We have all seen That Look. You’ll notice it on the face of every first-time cruise passenger on their very first trip to the bathroom.
You make yourself all nice and comfortable, do what needs to be done, proceed with the after-unmentionables, and then press the appropriate button or lever.
The resultant noise is enough to startle a dormant volcano. It begins with a ‘Whoosh,’ continues with a ‘Whump’ and finishes with an emphatic ‘Thunk.’
Welcome to the world of cruise-ship toilets.
If there is one thing that is guaranteed to fluster every newbie cruiser – and be one of the first jokes in the routine of every sea-going comedian – it is the prodigious, and usually totally unexpected, sound of the flushing mechanism on every modern vessel.
In essence, it is the sound of a massive suction system vacuuming the contents of the S-bend away in one mighty mechanical inhalation. It is not unlike a fighter jet taking off, only shorter, louder and more startling, the equivalent of having yours ears syringed from the inside.
It’s no wonder so many first-timers look shocked whenever they leave their cabins. It’s not that they are upset at how small the bathrooms are – unless they happen to live in a modern London apartment, in which case it will seem wonderfully capacious by comparison – it is That Sound that will haunt them whenever the call of nature arises, and often for weeks after the voyage.
Remember Arkwright’s vicious, finger-threatening till in Open All Hours? That’s exactly how first-timers feel about using the loo aboard ship. You know it’s going to do it; you fear for your under-carriage; but you have to use it just the same.
It wasn’t always this way, of course. Until the 1970s, virtually every vessel used a similar system to that used on land, as developed by the late, great Thomas Crapper in the 19th century. Pull the chain, flush with water and, hey presto, a nice clean bowl.
Only with ships getting bigger, more cabins being added and the amount of precious onboard water remaining finite, an alternative to the big watery flush was necessary. Happily for the cruise business, Swedish engineer Joel Liljendahl had already come up with the answer, which he promptly sold – for an awful lot of krona – to Electrolux.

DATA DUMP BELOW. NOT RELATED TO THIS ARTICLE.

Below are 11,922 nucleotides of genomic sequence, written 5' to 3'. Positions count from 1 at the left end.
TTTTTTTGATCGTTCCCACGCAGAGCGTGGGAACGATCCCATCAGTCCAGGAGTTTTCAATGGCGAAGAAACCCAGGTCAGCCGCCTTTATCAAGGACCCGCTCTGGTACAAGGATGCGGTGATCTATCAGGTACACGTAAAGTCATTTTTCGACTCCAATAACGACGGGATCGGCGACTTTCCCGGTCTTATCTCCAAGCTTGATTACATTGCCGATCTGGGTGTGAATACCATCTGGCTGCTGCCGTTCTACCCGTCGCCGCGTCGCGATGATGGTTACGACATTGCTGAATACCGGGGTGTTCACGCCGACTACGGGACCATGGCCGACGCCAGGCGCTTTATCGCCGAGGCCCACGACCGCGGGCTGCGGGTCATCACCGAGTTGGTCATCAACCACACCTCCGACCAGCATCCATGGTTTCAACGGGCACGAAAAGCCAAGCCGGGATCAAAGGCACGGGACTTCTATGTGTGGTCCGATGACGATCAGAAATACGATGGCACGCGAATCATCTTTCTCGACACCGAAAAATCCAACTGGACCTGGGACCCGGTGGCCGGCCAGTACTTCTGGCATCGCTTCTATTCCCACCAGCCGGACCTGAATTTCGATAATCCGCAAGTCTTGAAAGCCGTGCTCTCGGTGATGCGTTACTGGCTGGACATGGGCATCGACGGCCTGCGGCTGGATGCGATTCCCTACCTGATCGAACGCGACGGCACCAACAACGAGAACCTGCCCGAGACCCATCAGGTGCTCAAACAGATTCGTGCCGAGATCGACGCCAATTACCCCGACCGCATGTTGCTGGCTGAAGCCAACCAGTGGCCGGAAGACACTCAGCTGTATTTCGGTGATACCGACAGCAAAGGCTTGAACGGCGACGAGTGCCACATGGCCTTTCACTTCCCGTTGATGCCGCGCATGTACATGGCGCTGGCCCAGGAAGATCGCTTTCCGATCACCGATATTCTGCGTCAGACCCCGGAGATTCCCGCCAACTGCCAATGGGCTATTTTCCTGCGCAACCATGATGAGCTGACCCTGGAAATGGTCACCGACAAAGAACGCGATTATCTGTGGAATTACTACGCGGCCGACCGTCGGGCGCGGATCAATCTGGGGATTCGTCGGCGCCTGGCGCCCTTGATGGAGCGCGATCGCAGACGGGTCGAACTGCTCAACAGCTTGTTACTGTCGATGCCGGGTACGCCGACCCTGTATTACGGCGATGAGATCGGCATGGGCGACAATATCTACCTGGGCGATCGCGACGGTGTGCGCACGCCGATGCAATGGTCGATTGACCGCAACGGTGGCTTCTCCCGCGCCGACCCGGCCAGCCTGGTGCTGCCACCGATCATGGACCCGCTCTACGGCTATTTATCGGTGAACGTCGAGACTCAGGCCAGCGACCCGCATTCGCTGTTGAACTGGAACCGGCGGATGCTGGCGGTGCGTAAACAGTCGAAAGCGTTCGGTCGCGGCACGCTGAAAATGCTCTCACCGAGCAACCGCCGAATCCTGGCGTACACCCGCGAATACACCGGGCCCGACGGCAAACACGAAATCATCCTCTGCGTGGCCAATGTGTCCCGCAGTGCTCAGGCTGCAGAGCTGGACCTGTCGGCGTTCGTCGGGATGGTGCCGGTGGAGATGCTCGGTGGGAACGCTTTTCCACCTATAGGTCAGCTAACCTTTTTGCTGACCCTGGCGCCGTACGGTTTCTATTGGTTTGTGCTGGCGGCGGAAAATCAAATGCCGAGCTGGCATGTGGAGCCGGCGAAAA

Yes, the company that pioneered the vacuum cleaner in Britain was the same one that first mass-produced the vacuum toilet. Makes sense, does it not?
Another Scandinavian engineer, Norway’s Olav Hofseth, then refined the process in the 1980s with his start-up company – the appropriately-named Jets Vacuum – and, just like that, the world’s cruise ships were suitably, ahem, flushed with success.
The big advantage of the vacuum system – in addition to its minimal water usage – is that it can extract waste both sideways and up, as opposed to Mr Crapper’s gravity-based system, and also utilise much smaller pipes over a much longer system.
That, in turn, requires a mighty suck, if you’ll pardon the phrase. And, hence, the aural component of the vacuum system is enough to waken the dead and frighten every living person within three decks.
There’s simply no escaping it. When you use the loo on Deck 9, your ship-mates on Deck 6 know all about it. And vice versa. It’s intimidating enough for adults. For children, the effect is akin to monsters streaming out of the cupboard on a nightly basis.
It reminds us of the story we heard back in the 1980s about an elderly cruise passenger in Vancouver who had needed emergency treatment after flushing while still in the seated position. The results were intimately painful and required emergency surgery, although she lived to tell the tale (to a reporter in Chicago, apparently).
Happily, that is not the case with modern vessels (although we still strongly advise being at arm’s length from the W/C when completing the process, preferably pressing the button with a long pole, if possible), but it is a salutary lesson about paying close attention to your surroundings when in a new bathroom environment.
Treadwell still regales anyone within earshot of her encounters with eastern European conveniences – using the word in its loosest definition – and discovering all manner of different flush systems, from buttons in odd places to foot-pedals that would put Heath Robinson to shame.
It’s a whole different (toilet) world out there. But we digress.
You might be wondering why we are pontificating on such a basic and, frankly, indelicate matter this week. Well, the answer is simple. On our latest cruise, our captain – of east European extraction himself – offered this gem of wisdom that caught everyone’s attention.
“On this ship we have flush toilet,” he intoned earnestly, his accent helping to emphasise the substance of his words. “Put only in it what should be in it. Do not put in it apples, glasses, towels. We have found those things in it, and, when we do, we have to open the whole pipe. There are only two public toilets on board and I don’t want to be number 45 in line. So, if you drop something in it what should not be in it and you are too shy to pull it out, call even me, the Captain, and I will come and pull it out.”
Thankfully, we didn’t hear the Captain being paged at any stage on our journey along the Danube, but his devotion to duty was certainly not in question.
As seasoned cruisers, we have learned to live with the vagaries of the vacuum lavatory, in all its ear-assaulting glory. We just hope newcomers are suitably warned. Or, as our comedian once said:
“The sign over the toilet says ‘Don’t put bulky objects in the toilet.’ Then they feed you 24-7. How do they expect you not to put anything bulky in there?”